Good Friday thoughts
I have just come back from our Good Friday Walk of Witness followed by a service at St Mary's. I always find the walk a very moving experience and this year the service was very helful with a most thoughtful sermon preached by our Roman Catholic priest, Father Terry O'Donovan.
Yet every year as I hear the Gospel account of the Passion, I get a nagging feeling that this telling of the story from the angle of the family quarrel between Judaism and Christianity can leave us with a negative picture of Judaism. I am told that Easter was traditionally a time in which anti semitic attacks were at their worst. Therefore I offer a sermon I preached at St Mary's two years ago in which Holocaust Remembrance and thi semitism are interplayed with the Passion of our Lord.
I used to find Elaine difficult. She was the first Messianic Jew that I ever met. Time after time she would complain about sermons she heard containing anti Semitism. In my mind I psychoanalysed her and wished the problem away.
Many year later training for the ministry at Wesley House I realised there was a problem that could not just be ignored. We shared our site with the Centre for Jewish Christian Relations, a community of Jews and Christians dedicated to exploring the issues in relations between Jews and Christians. Two and a half years ago their Director Ed Kessler whose family had fled Austria in the 1930s took us to the Beth Shalom Holocaust Museum near Nottingham. We set off as an animated group of students but returned in total silence. We’d known that the Holocaust would be disturbing but what we encountered at this centre set up by a Methodist minister left us shattered. An effort in the midst of Christendom to destroy the Jewish communities of Europe and all memory of them.
For many of us this experience was something we could not let go of. For me it led me to study a course on Jewish and Christian Responses to the Holocaust in my final year. And I began to discover how right Elaine had been. The polemics within scripture which come from what is in essence a 1st Century family quarrel had in the centuries that followed been used to demonise Judaism with outbreaks of violence particularly prevalent at Easter as passion plays led to heightened emotions and prejudices. To me the most disturbing moment was reading the Dabru Emet Statement of Jewish scholars, a gracious statement, which whilst recognising the anti Christian nature of Nazism, also affirmed that were it not for years of Christian anti Judaism the terrible events of the 1940s could never have happened.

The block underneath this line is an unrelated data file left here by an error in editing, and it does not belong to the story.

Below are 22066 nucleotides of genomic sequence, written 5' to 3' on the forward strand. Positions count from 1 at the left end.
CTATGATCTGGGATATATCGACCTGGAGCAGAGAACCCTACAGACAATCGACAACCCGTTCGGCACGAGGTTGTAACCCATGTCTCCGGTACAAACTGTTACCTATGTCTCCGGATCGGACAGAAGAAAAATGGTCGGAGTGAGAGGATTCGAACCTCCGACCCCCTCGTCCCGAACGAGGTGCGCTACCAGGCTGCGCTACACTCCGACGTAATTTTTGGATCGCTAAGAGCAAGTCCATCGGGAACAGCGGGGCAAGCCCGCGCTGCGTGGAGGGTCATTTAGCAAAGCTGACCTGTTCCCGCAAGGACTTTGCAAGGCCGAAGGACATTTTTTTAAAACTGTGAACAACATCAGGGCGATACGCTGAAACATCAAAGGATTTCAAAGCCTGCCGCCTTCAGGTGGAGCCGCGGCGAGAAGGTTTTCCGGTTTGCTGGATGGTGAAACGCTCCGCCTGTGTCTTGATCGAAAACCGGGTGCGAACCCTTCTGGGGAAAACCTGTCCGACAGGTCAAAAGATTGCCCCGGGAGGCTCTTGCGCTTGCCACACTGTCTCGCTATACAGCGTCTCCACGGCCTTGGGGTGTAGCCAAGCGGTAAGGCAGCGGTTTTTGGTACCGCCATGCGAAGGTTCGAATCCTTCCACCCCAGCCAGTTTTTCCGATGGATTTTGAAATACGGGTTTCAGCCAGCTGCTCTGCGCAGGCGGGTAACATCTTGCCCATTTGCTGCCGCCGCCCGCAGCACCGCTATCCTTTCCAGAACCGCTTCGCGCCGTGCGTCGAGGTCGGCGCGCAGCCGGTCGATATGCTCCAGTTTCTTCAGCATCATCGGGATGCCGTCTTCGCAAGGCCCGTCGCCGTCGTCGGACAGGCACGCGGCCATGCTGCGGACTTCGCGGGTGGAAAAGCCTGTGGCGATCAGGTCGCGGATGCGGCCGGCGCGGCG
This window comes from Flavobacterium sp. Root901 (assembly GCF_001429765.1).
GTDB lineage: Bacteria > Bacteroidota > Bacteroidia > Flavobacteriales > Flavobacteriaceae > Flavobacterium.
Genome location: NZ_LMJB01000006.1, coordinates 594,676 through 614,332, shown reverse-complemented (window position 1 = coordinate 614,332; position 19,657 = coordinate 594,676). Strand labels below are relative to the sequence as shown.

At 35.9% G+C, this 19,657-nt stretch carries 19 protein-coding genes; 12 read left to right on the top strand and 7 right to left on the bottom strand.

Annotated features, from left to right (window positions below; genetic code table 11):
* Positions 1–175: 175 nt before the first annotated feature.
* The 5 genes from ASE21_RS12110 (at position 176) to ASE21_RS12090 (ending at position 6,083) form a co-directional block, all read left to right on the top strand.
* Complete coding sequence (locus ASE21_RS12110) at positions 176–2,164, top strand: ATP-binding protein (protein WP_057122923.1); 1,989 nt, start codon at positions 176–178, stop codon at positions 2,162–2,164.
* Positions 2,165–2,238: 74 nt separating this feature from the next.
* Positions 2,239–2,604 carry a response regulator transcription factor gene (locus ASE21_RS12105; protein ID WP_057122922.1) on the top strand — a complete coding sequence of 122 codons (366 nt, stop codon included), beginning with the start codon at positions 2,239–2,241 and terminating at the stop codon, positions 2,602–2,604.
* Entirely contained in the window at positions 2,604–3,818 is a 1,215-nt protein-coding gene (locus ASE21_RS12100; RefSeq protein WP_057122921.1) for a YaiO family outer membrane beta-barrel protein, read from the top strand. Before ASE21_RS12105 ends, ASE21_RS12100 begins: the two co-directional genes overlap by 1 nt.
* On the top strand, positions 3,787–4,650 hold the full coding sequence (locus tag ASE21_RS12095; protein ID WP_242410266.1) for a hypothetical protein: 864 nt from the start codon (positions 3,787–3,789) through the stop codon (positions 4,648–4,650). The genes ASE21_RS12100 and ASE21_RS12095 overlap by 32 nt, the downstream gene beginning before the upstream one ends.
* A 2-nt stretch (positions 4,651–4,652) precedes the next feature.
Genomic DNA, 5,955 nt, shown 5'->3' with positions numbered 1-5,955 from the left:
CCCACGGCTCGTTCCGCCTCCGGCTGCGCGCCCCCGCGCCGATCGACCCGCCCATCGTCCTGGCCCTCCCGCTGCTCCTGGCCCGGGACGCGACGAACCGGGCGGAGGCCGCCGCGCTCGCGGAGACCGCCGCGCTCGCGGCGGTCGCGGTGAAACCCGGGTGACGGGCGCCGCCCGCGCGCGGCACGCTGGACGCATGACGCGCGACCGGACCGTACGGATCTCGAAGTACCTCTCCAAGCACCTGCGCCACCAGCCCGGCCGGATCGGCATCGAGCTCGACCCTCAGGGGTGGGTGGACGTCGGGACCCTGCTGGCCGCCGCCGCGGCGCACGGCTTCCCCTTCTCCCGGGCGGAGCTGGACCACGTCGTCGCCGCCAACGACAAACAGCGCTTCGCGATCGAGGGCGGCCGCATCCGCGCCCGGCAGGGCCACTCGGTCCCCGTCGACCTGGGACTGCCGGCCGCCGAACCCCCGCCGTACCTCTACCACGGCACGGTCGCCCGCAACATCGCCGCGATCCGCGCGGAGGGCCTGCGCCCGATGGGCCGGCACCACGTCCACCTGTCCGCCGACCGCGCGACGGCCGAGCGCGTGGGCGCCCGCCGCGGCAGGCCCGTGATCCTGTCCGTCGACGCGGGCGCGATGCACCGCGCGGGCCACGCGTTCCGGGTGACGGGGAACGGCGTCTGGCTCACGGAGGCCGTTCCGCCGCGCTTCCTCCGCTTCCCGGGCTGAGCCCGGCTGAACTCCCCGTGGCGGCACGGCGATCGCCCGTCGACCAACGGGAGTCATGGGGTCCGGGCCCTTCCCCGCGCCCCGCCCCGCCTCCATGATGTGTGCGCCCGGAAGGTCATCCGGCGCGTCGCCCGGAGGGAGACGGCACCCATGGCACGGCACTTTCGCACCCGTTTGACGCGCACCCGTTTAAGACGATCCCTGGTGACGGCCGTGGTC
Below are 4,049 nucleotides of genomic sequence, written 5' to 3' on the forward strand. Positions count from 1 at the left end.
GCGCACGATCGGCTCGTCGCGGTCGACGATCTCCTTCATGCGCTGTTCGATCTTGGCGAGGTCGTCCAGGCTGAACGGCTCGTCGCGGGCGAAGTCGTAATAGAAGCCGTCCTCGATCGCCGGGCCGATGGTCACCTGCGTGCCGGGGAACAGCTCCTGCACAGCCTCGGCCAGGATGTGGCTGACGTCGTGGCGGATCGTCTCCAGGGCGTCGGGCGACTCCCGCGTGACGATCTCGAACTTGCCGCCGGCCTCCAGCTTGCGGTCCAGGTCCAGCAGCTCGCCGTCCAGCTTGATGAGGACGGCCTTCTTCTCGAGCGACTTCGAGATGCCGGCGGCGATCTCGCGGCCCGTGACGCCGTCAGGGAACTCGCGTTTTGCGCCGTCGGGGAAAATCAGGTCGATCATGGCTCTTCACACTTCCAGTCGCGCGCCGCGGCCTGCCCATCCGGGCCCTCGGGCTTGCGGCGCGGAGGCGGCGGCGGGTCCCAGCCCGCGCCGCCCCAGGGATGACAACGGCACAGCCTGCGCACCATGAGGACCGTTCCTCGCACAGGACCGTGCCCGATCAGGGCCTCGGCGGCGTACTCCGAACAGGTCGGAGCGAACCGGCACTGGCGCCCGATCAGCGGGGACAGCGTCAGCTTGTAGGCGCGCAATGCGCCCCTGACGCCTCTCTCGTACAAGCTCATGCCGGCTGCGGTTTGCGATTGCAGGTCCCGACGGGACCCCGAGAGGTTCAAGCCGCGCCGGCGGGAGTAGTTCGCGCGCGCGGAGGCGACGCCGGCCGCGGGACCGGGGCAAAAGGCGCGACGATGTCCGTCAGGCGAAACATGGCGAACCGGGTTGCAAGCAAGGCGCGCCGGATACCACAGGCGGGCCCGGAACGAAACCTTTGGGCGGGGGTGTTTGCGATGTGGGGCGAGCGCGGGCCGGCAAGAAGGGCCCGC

In the years that have followed most of the Christian churches have begun a journey of reconciliation with the older brother of Judaism. Hopefully this journey will not be at the cost of another scapegoat emerging in the form of Islam. However, we do well on this Good Friday to appreciate that the cross which is the supreme sign of God in Christ’s sacrificial love has at times been so misused that for others especially Jewish brothers and sisters, there is a shadow side. Such is shown by the story of well meaning efforts to erect a convent at Auschwitz to pray for the horrors that had happened at that place with a cross as a sign of hope only for many Jews to be mortally offended with the result that the Pope intervened to halt the scheme.